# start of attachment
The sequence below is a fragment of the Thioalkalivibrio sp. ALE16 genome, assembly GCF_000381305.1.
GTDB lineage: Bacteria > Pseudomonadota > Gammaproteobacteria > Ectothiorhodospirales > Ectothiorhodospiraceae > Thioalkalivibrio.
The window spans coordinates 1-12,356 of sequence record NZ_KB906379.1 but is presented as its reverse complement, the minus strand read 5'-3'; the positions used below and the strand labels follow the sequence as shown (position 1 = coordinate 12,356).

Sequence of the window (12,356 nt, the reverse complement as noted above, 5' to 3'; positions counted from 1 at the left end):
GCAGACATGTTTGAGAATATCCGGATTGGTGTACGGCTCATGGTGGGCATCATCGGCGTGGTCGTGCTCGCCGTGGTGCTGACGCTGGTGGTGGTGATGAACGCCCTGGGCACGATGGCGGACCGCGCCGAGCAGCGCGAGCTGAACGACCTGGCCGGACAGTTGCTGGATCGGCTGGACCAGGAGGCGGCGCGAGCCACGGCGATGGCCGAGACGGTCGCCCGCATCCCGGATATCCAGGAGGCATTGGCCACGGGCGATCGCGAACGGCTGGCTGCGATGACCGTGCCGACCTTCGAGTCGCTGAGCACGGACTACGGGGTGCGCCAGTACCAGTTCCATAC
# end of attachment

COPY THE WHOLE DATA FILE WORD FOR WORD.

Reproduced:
The sequence below is a fragment of the Thioalkalivibrio sp. ALE16 genome, assembly GCF_000381305.1.
GTDB lineage: Bacteria > Pseudomonadota > Gammaproteobacteria > Ectothiorhodospirales > Ectothiorhodospiraceae > Thioalkalivibrio.
The window spans coordinates 1-12,356 of sequence record NZ_KB906379.1 but is presented as its reverse complement, the minus strand read 5'-3'; the positions used below and the strand labels follow the sequence as shown (position 1 = coordinate 12,356).

Sequence of the window (12,356 nt, the reverse complement as noted above, 5' to 3'; positions counted from 1 at the left end):
GCAGACATGTTTGAGAATATCCGGATTGGTGTACGGCTCATGGTGGGCATCATCGGCGTGGTCGTGCTCGCCGTGGTGCTGACGCTGGTGGTGGTGATGAACGCCCTGGGCACGATGGCGGACCGCGCCGAGCAGCGCGAGCTGAACGACCTGGCCGGACAGTTGCTGGATCGGCTGGACCAGGAGGCGGCGCGAGCCACGGCGATGGCCGAGACGGTCGCCCGCATCCCGGATATCCAGGAGGCATTGGCCACGGGCGATCGCGAACGGCTGGCTGCGATGACCGTGCCGACCTTCGAGTCGCTGAGCACGGACTACGGGGTGCGCCAGTACCAGTTCCATAC